Interest in ontologies has gone down and up over the past 20 years and its been very strong in the last five years. Designing a good ontology for a complex real world topic is hard and made especially so by the usual goal that it be relatively independent of any small set of driving tasks. There are so many ways you can go wrong — too simple, too complex, too philosophical, to pragmatic, non-extensible, too big, too small, too brittle, too loose. And how do you evaluate the one you come up with? Sometimes it seems that ontological engineering requires graduate level training in way too many advanced topics — knowledge representation, logic, databases, philosophy.
While the semantic web movement hasn’t changed any of these problems, it has opened up new avenues by making this a problem by and for the web — an open, distributed, heterogeneous environment in which people and software agents create, publish, search for, combine, exchange and use information.
One interesting phenomenon is a number of sites which are using what some call folksonomies — informal tagging systems developed bottom up by their users. Examples of sites that use folksonomies include flickr, furl, del.icio.us and Google’s gmail. As a way to build an ontology, you can’t get much simpler that this — the tags form a flat one-level taxonomy of classes. You can attach a set of tags to an object (URL, picture or email message) and find objects indexed by a set of tags. What you can’t do are things like (i) define relations between tags (e.g., declare that rdf is a subtag of semanticWeb or that NYC and newYork are equivalent); (ii) form combinations of tags other than intersection (e.g., find pictures tagged as domesticatedAnimals OR pets but NOT cats); and (iii) define and use properties (e.g., this picture depicts an animal whose owner is a person with lastname=”finin”).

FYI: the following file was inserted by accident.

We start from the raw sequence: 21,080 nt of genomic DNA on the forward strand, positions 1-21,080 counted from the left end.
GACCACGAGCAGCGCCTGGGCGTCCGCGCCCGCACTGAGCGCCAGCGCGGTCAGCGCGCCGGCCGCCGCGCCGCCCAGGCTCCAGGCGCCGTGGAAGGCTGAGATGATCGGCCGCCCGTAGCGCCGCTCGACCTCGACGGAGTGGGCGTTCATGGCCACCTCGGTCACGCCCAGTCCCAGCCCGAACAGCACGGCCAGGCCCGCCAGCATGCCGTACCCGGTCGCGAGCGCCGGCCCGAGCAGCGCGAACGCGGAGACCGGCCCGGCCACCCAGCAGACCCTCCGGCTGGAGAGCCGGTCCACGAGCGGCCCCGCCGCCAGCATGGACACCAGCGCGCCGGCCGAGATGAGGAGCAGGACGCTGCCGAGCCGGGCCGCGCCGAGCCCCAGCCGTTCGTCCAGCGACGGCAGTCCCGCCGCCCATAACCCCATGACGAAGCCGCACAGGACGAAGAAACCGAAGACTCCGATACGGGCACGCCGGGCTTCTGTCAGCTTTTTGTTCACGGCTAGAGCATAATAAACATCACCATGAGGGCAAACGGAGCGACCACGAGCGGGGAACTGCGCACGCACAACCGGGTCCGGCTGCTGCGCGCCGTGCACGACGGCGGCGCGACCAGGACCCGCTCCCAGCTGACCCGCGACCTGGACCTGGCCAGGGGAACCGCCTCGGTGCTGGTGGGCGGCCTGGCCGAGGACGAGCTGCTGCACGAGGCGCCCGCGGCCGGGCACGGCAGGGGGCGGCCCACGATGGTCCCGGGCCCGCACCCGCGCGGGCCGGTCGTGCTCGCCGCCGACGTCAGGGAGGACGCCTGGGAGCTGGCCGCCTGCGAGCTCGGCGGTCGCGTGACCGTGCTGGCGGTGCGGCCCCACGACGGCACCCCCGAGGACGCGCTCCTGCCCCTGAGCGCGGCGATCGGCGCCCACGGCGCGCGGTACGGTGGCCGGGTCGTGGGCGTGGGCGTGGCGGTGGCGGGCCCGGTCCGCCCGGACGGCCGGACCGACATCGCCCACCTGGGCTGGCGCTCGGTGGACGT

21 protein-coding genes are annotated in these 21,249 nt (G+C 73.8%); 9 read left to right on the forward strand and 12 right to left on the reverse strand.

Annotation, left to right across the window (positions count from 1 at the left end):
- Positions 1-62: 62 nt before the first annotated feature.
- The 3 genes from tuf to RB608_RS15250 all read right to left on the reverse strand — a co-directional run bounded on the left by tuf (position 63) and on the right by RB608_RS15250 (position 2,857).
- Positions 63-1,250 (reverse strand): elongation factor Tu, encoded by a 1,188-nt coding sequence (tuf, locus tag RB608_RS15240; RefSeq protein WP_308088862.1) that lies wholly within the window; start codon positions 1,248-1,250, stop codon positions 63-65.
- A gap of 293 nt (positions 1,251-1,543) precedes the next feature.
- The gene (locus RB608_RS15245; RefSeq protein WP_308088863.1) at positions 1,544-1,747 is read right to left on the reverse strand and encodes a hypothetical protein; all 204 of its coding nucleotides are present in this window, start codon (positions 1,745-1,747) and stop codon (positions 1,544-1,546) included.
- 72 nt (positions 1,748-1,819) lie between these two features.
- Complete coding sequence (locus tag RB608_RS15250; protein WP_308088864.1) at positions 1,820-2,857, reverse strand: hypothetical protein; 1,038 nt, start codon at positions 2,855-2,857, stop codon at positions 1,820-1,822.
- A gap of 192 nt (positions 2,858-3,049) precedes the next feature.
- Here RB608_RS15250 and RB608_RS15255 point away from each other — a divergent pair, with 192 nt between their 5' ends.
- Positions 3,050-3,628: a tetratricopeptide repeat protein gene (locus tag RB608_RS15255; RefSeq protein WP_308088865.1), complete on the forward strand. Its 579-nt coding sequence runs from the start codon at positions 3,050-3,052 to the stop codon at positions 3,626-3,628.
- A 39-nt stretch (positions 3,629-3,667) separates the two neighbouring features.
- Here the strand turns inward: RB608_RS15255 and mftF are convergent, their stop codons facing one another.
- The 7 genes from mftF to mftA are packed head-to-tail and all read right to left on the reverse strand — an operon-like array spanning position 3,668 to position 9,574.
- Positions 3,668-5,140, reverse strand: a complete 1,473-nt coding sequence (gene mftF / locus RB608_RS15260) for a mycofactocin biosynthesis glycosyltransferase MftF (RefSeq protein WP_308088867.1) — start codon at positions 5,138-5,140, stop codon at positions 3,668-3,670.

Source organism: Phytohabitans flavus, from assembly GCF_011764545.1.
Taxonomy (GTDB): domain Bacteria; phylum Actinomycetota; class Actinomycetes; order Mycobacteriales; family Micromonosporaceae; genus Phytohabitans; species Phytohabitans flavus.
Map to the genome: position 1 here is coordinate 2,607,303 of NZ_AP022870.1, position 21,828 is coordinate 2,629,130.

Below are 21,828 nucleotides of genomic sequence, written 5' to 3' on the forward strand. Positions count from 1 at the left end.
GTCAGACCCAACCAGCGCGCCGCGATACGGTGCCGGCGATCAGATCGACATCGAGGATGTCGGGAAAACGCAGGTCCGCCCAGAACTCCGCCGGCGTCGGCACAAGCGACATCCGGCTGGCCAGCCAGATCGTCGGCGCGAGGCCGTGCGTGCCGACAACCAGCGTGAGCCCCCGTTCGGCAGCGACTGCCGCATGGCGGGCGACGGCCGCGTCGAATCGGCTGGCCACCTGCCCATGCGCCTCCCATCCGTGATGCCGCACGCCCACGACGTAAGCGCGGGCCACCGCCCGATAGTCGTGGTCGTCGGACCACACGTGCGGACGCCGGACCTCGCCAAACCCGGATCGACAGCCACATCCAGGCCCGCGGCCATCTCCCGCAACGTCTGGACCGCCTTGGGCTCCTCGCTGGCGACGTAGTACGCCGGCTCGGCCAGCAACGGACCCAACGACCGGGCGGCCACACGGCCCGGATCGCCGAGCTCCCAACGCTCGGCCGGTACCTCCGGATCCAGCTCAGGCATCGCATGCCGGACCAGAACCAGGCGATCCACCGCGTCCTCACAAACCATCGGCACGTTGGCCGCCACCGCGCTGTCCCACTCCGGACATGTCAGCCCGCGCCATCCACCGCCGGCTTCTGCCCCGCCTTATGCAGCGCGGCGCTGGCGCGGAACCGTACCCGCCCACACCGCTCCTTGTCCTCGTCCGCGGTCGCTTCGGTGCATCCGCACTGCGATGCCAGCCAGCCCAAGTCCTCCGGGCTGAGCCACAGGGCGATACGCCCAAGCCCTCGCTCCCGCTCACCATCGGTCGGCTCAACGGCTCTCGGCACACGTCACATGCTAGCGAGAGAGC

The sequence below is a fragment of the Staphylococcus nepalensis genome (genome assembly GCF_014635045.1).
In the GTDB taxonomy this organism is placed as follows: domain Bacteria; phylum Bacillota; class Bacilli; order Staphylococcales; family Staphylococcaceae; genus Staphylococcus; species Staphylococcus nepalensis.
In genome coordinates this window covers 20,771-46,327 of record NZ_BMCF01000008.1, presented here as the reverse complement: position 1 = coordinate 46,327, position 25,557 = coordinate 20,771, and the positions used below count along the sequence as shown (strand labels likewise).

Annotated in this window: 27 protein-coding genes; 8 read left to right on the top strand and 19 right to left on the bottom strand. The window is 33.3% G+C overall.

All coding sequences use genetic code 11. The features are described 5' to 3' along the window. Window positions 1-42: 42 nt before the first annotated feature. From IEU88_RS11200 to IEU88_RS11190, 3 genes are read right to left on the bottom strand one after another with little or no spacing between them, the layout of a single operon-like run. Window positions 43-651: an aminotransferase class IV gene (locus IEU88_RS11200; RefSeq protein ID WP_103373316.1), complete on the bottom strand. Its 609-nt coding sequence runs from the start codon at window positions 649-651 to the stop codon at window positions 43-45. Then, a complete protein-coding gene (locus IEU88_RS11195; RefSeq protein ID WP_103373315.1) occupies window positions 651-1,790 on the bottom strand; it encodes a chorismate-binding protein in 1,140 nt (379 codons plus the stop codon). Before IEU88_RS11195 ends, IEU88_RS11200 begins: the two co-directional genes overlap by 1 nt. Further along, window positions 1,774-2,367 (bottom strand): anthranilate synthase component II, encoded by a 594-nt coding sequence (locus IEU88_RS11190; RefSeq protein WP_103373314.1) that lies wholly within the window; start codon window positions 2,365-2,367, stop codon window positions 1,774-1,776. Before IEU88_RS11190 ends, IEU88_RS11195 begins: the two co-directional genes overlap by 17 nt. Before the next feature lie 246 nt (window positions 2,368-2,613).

This is not a great leap forward for classification theory and the basic approach is quite common (e.g., see the use of faceted classifications in library science or polyclave classification systems in Biology), but what is interesting is letting a community of people develop and share folksonomies in a natural way with the hope that consensus vocabularies will naturally emerge.
Flickr, furl and del.icio.us allow you to make public your tags and tagged objects and to search over those of others, introducing an interesting social dimension. In the natural course of things, users will tend to converge around a set of tags to denote a common shared concept. This is accelerated by the fact that, for del.icio.us and furl, users are tagging objects from a common universe of URLs. Simple statistical techniques can reveal tags that are related or similar in that they’ve been used by different people to classify a common object. If shared consensus sets of tags do emerge in these communities as they grow, it will be significant.
Can we extend the expressive power of these systems, say by using RDF and introducing some of the features of RDFS and (even) OWL, resulting in folksologies. It’s a good question. We can do it, of course, but will the result be as easy for people to learn and use? That’s an even better question.